Just because the Family Medical Leave Act is rigid in many respects doesn’t mean there isn’t leeway in some situations. For example, reinstatement may not be required for employees deemed to be “key employees.” Recently a group of attorneys well-versed in FMLA issues was asked about exceptions to the reinstatement rule for certain high-level employees. Here is their take on that limited exception to the FMLA rule.
Archive for the 'FMLA' Category
by Leanne Mehrman, Sal Simao, and Joanna Rich
Much of the country suffered through punishing storms this past winter, and it has already started again. While fresh snowfall on a crisp winter day can be a beautiful thing, snowy and icy driving conditions are usually a little less charming, especially for employers whose [...]
Ebola may be grabbing headlines, but it’s the old familiar flu that’s more likely to cause headaches and chills for employers this winter. Flu.gov reports that nearly 111 million workdays are lost as a result of flu each season. That puts the tab at approximately $7 billion per year in sick days and lost productivity. [...]
By Jason Ritchie
The Family and Medical Leave Act (FMLA) can be one of the most daunting employment laws HR has to deal with. There are very specific rules and procedures that must be followed to ensure that both employee and employer are protected. Recently, employment law attorneys from Holland & Hart in Billings, Montana, presented [...]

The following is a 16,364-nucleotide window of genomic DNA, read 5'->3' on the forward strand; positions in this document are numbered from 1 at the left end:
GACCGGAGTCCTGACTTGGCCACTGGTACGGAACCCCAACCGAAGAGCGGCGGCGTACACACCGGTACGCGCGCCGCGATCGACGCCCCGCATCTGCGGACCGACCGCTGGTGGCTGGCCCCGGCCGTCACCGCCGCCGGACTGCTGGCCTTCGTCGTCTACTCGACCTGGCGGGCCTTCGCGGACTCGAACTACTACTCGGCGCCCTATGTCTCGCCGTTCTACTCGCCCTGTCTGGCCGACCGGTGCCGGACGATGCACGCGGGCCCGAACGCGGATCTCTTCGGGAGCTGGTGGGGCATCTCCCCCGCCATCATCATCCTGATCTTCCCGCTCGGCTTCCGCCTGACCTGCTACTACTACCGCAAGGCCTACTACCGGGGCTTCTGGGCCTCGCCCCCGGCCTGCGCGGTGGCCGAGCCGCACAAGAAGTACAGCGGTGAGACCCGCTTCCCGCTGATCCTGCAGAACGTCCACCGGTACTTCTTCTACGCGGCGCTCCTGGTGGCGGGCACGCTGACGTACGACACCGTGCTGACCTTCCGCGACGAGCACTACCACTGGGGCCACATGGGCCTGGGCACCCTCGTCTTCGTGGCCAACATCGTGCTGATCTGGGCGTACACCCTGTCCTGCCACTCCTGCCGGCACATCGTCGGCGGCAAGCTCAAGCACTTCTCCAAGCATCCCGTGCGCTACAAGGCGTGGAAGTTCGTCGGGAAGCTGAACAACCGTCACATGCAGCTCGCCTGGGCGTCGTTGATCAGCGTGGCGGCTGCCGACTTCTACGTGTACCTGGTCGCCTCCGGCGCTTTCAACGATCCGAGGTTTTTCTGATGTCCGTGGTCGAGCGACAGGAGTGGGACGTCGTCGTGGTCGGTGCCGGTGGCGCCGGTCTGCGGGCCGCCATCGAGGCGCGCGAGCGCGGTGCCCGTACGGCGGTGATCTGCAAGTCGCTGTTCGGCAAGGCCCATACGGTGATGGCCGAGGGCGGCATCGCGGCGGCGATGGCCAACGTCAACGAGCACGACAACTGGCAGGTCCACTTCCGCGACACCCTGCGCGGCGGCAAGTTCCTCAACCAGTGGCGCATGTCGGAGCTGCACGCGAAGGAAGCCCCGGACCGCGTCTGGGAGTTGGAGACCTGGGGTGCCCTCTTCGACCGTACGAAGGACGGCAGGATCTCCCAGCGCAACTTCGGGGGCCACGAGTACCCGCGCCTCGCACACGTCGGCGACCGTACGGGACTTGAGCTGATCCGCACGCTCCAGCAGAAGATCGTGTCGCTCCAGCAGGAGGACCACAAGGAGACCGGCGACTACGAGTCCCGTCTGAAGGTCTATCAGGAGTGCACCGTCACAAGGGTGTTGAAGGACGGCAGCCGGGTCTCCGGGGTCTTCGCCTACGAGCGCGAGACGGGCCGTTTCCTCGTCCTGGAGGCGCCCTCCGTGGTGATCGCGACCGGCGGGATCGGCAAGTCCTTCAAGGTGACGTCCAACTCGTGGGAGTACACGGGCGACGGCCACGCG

by Jason R. Mau
Since 1993, the Family and Medical Leave Act (FMLA) has provided eligible employees with job security for unpaid leave related to certain family and medical issues, including serious health conditions and the care of a newborn baby, a newly placed foster child, or an adopted child. The serious health [...]
Put a dozen human resources professionals together and ask them about problems related to the Family and Medical Leave Act (FMLA), and you’re likely to hear many dozens of stories. The rules can be complicated and intricate, and unscrupulous employees manage to find creative ways to take more leave than they’re entitled to have.
by Jonathan R. Mook
The American Medical Association (AMA) has officially designated obesity as a disease. In doing so, it explained that obesity is a “multi-metabolic and hormonal disease state” that leads to unfavorable outcomes like type 2 diabetes and cardiovascular disease.
Earlier this year, the U.S. Department of Labor’s (DOL) Wage and Hour Division (WHD) issued Administrator’s Interpretation (AI) No. 2013-1, which can be found at www.dol.gov/whd/opinion/adminintrprtn/fmla/2013/fmlaai2013_1.htm. The AI clarifies that the age of onset of a disability is irrelevant when determining whether an employee is entitled to take leave to care for an adult son [...]
by Amanda Shelby
The U.S. Department of Labor’s (DOL) recently issued Family and Medical Leave Act (FMLA) regulations became effective on March 8. Although the new regulations don’t radically change the landscape of the FMLA, they do contain some significant modifications. What do you need to know to ensure that your policies and practices are still [...]
by Tammy Binford
Questions surrounding employer obligations under the Family and Medical Leave Act (FMLA) seem endless. Recently, questions on how to handle a pregnant employee wanting to go against doctor’s orders and when leave should be granted to an employee wanting to take care of a grandchild were put to attorneys. Here is what they [...]